Daniel McCabe and Wes Gonzalez's freshman advisory students began playing with light painting techniques, led by student teacher Aaron Viramontes.
Light painting, or light drawing, is a photographic technique in which exposures are made by moving a hand-held light source while taking a long exposure photograph, either to illuminate a subject or to shine a point of light directly at the camera.
Traditional light painting uses handheld lights to selectively illuminate or color parts of the subject or scene. Light painting requires a slow shutter speed, usually at least a second in duration. Light painting can take on the characteristics of a traditional painter.
Light paintings can be created using a webcam. The painted image can already be seen while drawing by using a monitor or projector. Another technique is the projection of images on to irregular surfaces (such as faces or buildings), in effect "painting" them with light. A photograph or other fixed portrayal of the resulting image is then made.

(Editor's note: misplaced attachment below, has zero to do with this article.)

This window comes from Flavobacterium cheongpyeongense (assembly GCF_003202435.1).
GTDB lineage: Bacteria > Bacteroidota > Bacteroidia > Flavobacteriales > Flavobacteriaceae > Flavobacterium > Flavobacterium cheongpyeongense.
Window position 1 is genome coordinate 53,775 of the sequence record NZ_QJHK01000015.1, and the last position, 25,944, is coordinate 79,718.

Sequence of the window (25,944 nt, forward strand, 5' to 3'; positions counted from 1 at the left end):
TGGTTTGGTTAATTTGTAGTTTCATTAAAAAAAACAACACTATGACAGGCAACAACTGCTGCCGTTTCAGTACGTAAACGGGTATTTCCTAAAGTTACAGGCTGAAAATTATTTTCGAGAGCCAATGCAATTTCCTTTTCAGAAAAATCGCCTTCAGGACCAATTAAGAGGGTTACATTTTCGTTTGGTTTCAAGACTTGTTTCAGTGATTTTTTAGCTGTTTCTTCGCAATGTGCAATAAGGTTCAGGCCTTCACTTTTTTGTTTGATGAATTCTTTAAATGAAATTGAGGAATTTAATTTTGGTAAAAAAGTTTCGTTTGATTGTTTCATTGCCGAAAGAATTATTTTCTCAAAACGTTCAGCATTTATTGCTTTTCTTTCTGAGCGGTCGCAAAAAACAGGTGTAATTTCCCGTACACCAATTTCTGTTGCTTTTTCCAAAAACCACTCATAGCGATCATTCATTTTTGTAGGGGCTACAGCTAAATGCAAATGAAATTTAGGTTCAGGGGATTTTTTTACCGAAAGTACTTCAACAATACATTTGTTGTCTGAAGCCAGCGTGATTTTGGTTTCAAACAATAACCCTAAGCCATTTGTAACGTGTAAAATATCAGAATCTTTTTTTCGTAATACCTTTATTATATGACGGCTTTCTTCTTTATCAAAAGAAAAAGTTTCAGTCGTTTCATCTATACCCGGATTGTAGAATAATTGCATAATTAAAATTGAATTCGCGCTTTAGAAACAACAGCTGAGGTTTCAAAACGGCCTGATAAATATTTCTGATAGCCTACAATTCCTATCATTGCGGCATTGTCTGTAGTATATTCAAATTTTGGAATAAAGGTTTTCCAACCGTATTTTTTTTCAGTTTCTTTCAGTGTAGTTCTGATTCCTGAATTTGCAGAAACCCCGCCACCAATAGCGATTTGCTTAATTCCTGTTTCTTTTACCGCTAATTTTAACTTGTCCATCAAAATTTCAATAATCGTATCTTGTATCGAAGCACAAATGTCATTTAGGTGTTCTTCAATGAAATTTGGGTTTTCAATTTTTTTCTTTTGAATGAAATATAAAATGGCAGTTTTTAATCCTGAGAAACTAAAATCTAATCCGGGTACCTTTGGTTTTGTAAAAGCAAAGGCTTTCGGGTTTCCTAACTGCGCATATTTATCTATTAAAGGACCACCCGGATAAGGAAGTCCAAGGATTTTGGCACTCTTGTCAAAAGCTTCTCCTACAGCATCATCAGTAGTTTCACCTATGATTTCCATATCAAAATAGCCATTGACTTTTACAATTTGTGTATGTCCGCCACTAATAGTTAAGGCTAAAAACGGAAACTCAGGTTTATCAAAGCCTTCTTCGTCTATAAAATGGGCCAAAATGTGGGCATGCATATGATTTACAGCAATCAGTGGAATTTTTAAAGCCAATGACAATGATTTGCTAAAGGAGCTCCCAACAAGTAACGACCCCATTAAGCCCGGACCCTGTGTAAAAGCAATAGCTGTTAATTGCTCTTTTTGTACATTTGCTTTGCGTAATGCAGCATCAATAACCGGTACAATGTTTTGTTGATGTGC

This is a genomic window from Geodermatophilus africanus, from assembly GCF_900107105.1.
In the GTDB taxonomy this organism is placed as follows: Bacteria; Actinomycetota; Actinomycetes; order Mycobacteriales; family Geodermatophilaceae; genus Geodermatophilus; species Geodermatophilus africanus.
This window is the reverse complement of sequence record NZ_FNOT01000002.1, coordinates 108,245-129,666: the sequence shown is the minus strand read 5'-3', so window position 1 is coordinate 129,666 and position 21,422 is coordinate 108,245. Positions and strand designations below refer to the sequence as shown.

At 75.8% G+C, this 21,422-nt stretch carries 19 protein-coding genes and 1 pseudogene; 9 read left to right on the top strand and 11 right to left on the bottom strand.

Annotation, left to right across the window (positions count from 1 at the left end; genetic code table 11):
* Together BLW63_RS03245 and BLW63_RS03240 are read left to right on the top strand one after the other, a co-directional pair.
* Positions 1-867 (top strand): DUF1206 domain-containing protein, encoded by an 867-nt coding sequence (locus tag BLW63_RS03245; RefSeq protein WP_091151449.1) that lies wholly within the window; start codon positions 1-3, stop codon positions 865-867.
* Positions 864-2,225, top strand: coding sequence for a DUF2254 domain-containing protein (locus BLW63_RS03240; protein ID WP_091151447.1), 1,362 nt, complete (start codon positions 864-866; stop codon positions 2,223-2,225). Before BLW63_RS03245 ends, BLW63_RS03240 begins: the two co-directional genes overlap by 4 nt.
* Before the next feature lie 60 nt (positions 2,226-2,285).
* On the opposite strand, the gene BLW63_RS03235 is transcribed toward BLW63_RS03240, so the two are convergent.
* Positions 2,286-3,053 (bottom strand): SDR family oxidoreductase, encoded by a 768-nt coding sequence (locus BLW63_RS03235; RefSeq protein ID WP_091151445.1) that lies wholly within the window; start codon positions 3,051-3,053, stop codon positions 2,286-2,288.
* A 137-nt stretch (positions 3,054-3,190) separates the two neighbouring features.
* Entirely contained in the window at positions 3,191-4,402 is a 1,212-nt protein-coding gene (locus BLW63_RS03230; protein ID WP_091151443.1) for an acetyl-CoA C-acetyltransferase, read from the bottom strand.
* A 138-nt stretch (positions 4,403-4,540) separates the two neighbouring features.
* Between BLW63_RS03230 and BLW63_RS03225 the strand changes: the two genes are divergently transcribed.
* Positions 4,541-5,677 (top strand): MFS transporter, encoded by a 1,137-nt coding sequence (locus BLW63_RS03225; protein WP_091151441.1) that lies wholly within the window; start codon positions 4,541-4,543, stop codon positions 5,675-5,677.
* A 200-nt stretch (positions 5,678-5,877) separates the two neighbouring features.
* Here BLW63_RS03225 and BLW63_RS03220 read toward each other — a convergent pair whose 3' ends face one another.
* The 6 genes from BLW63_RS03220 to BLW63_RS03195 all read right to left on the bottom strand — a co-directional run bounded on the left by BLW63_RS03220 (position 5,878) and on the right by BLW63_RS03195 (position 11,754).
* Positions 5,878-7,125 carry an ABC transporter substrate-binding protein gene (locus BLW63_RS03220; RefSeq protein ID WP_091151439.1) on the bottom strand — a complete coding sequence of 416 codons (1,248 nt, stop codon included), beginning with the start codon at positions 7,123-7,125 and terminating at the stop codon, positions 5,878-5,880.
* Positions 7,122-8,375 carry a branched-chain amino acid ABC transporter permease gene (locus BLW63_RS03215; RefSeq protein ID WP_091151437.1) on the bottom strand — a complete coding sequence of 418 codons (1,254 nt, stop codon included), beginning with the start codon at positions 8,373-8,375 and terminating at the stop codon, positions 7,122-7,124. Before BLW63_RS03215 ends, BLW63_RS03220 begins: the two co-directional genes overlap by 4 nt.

In 1949 Pablo Picasso was visited by Gjon Mili, a photographer and lighting innovator, who introduced Picasso to his photographs of ice skaters with lights attached to their skates. Immediately Picasso started making images in the air with a small flashlight in a dark room. This series of photos became known as Picasso's "light drawings." Of these photos, the most celebrated and famous is known as "Picasso draws a Centaur."
...to be continued this Friday...